Last week, the Palm Beach Post wrote about a potentially distressing study by a psychology professor in the United Kingdom who suggests that encouraging kids to believe in Santa Claus could make them damaged, distrustful little wretches who will forever consider their parents big, fat liars.
After all, the study said, “If adults have been lying about Santa … what else is a lie?”
I am not a scientist, but I am a parent, as well as a former kid whose parents told her about Santa, and who is now, more or less, a well-adjusted adult with no significant trust issues and a possibly closer-than-normal relationship with my mama. So in my humble, nonclinical opinion: Lighten up, man.
From the second you tell people you’re going to have kids, those same people start telling you, in most cases passionately and with just a smidgen of judgment, how to raise those kids. They come armed with studies, parenting guides and anecdotal evidence that all seem to prove one thing — whatever you’re about to do is super-duper wrong (that’s a scientific term).
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If you don’t closely consider, to the point of forensic investigation, each and every choice you make, from diapers to day care to Disney, your kid is doomed to be a toothless hobo, and it’s all your fault. Enjoy visiting Junior in his boxcar!
One of those big choices is whether to tell your kids about Santa, a kindly, jolly elf who delivers presents to the good children of the world in a reindeer-drawn sleigh that defies both the laws of gravity and time.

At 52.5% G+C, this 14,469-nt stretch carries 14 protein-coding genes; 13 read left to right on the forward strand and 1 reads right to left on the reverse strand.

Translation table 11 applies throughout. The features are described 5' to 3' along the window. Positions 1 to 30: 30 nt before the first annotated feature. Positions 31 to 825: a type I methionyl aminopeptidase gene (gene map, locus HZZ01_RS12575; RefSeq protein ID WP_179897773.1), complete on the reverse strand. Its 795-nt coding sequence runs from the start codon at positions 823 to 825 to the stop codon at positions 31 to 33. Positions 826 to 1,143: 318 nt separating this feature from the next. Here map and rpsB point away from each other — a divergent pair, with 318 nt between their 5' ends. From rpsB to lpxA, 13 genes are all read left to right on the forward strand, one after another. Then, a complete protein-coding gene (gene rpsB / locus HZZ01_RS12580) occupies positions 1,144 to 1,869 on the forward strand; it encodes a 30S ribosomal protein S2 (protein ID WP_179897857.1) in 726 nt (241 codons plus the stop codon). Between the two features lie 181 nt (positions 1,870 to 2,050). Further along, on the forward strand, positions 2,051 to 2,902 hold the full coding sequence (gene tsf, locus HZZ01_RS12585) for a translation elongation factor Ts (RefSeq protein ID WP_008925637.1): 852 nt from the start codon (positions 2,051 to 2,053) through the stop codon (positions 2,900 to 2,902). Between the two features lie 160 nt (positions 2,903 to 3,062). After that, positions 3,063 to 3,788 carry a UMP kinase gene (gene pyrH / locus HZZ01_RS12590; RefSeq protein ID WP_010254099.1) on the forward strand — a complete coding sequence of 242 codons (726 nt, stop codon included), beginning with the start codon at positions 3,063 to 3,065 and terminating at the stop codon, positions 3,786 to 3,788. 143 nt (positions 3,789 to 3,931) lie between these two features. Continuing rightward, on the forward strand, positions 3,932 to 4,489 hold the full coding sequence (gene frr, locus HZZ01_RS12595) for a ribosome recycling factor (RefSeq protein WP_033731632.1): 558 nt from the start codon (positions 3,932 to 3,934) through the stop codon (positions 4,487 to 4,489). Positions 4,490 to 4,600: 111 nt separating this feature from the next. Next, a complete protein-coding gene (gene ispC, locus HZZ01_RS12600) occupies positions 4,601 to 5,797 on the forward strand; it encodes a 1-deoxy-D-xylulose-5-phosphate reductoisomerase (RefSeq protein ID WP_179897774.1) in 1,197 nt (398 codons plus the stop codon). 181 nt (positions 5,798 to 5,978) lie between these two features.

Santa, of course, is based on the historical and famously charitable St. Nicholas, and maybe there is a nice man hanging out making toys in the North Pole, but I know he doesn’t provide toys to the Streeter-Zervitz household because I’ve got the Target receipts.
So technically, you are lying if you tell your kids that the Santa story is true, that the guy in the red suit they just met in the mall is coming down the chimney on Dec. 24 if they eat their veggies and stop slapping their sister.
Lying is bad.
The alternative is telling your kids from the get-go that there is no Santa, and become the parents of that kid who can’t wait to ruin it for all of his little friends, also known as that kill-joy kid nobody likes. And you might as well keep them inside and away from television, the internet, the radio and any sort of retail outlets, because St. Nick is everywhere.
But if you do decide to go with the Santa story, I again humbly suggest that there are some positive and possibly character-building reasons to do so. Anything that encourages kids to be nice to each other is a good thing, so although I tend to downplay the creepy “sees you when you’re sleeping, knows when you’re awake” surveillance part with my son Brooks, it’s not a bad thing to teach consequences.
Also, focusing on the kind, charitable nature of Santa Claus might be a great way to counteract the mercenary nature of the modern American Christmas.
There will be a time when Brooks figures out that Santa is not actually coming down the chimney, because he’s not real, and because we don’t have a chimney. And at that time, he might give me the side-eye and ask how I could have lied to him. That won’t be fun.
But I hope that when he’s done believing in Santa, he’s never done believing in generosity, in selflessness and in love. And I hope he’s inspired to want to be Santa, in some ways, in his own life.